PARIS - She's a gutsy, charismatic television journalist who long had more star power than even her political heavyweight husband.
Anne Sinclair, wife of jailed IMF chief Dominique Strauss-Kahn, is known as the "quiet force" who gave up her career to clear the path for her husband's, and whose celebrity, ambition and drive helped propel him to international renown and the threshold of the French presidency.
Throughout her 20-year marriage, Sinclair has time and again marshaled her wealth and clout to defend her husband through political, financial and sex scandals, once saying she would fight "with tooth and nail" to protect him.
That loyalty and devotion now faces its most searing test yet.
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For now, even the shocking allegations of attempted rape of a hotel maid appear not to be making her waver as she rushes from Paris to New York, where her husband is locked up in infamous Rikers Island, to champion his cause.
Sinclair, 62 like her husband, has only issued one brief statement since Strauss-Kahn's formal arrest early Sunday - but it was staunchly supportive: "I don't believe for a single second the accusations of sexual assault by my husband. I am certain his innocence will be proved."
Friends quoted in French media who have spoken with Sinclair since her husband's arrest describe her as "very strong, very determined to fight."
"She will do anything and everything for him," French daily Le Parisien quoted one anonymous friend as saying Tuesday.
Strauss-Kahn's second wife - Sinclair is his third - also has come to his defense. "He's someone very sweet, violence is not part of his character. He has a lot of faults, but not that one!" Brigitte Guillemette told Le Parisien Tuesday.
But it's Sinclair who's in the spotlight, less than three years since she was last forced to defend Strauss-Kahn, when an affair with an IMF subordinate nearly cost him his job.
Sinclair learned of her husband's detention late Saturday night in Paris, where she was attending a birthday party for famed French heartthrob, singer and actor Patrick Bruel, according to Le Parisien. She flew Monday to New York, along with Strauss-Kahn's spokeswoman.
It's a scenario whose pain and humiliation can perhaps only be imagined by the wives of other high-profile politicians forced into public accountings for their sexual behavior - Hillary Clinton, Silda Wall Spitzer, and the late Elizabeth Edwards. This week, Maria Shriver was added to that list of victims when her husband, former California Gov. Arnold Schwarzenegger, acknowledged that he had fathered a child with a member of his household staff.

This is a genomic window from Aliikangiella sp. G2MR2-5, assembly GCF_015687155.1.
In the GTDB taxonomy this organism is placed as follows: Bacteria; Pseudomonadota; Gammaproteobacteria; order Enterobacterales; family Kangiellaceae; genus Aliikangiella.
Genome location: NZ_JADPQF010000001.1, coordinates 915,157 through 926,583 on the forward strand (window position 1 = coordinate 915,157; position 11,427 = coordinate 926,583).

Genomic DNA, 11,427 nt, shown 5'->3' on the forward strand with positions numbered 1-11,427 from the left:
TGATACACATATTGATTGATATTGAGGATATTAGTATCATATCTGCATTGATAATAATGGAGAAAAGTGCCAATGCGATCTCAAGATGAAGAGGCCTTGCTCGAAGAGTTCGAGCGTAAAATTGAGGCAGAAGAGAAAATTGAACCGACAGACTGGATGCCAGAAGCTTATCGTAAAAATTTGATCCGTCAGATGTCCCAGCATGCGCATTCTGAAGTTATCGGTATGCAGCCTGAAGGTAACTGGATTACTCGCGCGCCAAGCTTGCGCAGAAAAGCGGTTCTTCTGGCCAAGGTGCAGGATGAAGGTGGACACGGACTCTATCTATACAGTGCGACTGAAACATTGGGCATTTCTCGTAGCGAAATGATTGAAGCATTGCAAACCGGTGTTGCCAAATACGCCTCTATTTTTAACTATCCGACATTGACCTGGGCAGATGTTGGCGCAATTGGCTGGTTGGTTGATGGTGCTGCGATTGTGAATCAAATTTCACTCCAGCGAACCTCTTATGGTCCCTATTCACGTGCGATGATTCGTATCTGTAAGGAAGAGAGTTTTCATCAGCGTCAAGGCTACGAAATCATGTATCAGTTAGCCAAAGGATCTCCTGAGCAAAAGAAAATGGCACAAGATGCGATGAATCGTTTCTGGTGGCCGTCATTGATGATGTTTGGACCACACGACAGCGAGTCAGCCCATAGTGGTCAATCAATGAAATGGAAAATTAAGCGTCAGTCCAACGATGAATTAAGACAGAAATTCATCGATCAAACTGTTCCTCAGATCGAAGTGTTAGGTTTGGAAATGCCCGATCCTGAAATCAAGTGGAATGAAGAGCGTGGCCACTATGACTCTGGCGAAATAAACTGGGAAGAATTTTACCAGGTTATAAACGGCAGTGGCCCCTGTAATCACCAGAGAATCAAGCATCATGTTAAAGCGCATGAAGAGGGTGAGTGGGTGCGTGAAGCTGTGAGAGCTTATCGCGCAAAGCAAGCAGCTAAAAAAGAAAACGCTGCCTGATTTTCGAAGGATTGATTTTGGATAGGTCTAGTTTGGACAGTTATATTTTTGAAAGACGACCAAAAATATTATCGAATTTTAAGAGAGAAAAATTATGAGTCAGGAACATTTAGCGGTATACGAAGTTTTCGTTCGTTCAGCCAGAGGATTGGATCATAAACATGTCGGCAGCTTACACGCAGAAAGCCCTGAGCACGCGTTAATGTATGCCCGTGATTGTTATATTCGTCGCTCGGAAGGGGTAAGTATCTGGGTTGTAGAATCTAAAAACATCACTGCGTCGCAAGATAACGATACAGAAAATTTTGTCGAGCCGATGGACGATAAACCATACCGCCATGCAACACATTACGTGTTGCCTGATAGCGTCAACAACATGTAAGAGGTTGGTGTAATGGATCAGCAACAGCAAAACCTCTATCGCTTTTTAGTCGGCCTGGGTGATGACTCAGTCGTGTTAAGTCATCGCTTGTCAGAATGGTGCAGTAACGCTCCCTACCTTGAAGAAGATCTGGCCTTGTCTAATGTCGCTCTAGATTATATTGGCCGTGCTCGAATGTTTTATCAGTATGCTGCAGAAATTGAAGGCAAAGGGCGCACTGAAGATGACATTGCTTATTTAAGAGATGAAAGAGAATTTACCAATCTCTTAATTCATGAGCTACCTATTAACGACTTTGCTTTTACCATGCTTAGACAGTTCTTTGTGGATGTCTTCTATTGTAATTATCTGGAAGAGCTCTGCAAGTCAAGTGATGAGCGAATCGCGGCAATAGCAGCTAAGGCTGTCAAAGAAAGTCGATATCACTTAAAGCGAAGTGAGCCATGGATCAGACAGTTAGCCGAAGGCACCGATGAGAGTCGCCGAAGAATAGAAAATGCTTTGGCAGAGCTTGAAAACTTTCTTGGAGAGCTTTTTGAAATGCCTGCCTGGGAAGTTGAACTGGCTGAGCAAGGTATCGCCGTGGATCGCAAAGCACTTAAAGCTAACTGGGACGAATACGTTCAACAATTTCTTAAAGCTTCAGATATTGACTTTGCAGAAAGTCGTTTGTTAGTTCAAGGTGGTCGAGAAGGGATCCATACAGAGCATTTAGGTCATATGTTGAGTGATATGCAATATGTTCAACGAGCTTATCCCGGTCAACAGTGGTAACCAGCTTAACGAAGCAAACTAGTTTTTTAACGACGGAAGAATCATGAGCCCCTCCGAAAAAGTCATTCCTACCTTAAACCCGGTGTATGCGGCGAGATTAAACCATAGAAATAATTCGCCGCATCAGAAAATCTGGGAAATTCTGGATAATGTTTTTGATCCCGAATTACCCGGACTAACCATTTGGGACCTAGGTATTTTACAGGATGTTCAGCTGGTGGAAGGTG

In October, 2008, Sinclair watched as her husband was forced to apologize and admit "a serious error of judgment" for an affair with an IMF employee in Washington, DC. The IMF board investigation concluded that Strauss-Kahn's behavior was "regrettable and reflected a serious error of judgment," but found that the fling was consensual and did not involve any type of sexual harassment, favoritism or abuse of authority.
Afterward Sinclair posted to a her blog a short comment, saying that "these are things that can happen in any couple. For me, this one-night-stand is behind us, we've turned the page. And we still love each other like on the first day."
Sinclair was a French A-list celebrity in the 1980s and 1990s as host of one of France's most popular television programs, "7/7." From 1984 to 1997, her blue eyes and trademark angora sweaters were a staple of Sunday night TV, as she interviewed heads of state and global celebrities. Her guests ranged from Bill Clinton and Mikhail Gorbachev to Madonna, Bill Gates and Paul McCartney, on a program that Sinclair compares on her blog to being like a French Larry King Live.
The show regularly drew between 10 million and 12 million viewers a week, making Sinclair one of France's highest-paid and most influential journalists.
In 1997, at the height of her fame, she gave it all up: Her husband was named finance minister - and she quit in order to avoid any conflict of interest.
Born in New York in 1948, where her family had fled the Third Reich, Sinclair grew up in Paris' posh 16th arrondissement. Her grandfather was the famous pre-war art dealer Paul Rosenberg, one of Picasso's early champions.
She got her start in journalism at 25, working at French radio station Europe 1. She moved into television five years later, and by 1982 was hosting programs on France's ratings champion TF1. Her work on "7/7" earned her four of the French equivalent of the Emmys.
She met Strauss-Kahn in 1989, they wed in 1991. It was his third marriage, her second.
At the time, Strauss-Kahn was a junior minister for industry, and considered one of the Socialist party's rising stars. French newspaper Liberation has written that "for a long time it was her contacts, her media prominence, social status and wealth" that helped give Strauss-Kahn his increasing political stature.
The couple was tested in the late '90s by two financial scandals. Strauss-Kahn was forced to resign as finance minister as a result of one of them, but he was later cleared at trial.
Sinclair was at his side throughout it all, appearing multiple times with him on the cover of glossy high-circulation magazines like Paris Match, alongside headlines like "The love story, the glory, the test - a powerful couple in torment."
A year later, the same magazine ran a photo of the smiling couple strolling in a park, next to a quote by Sinclair: "To defend my husband I'm ready to fight tooth and nail."
Ten year's later, she's still ready, and still fighting.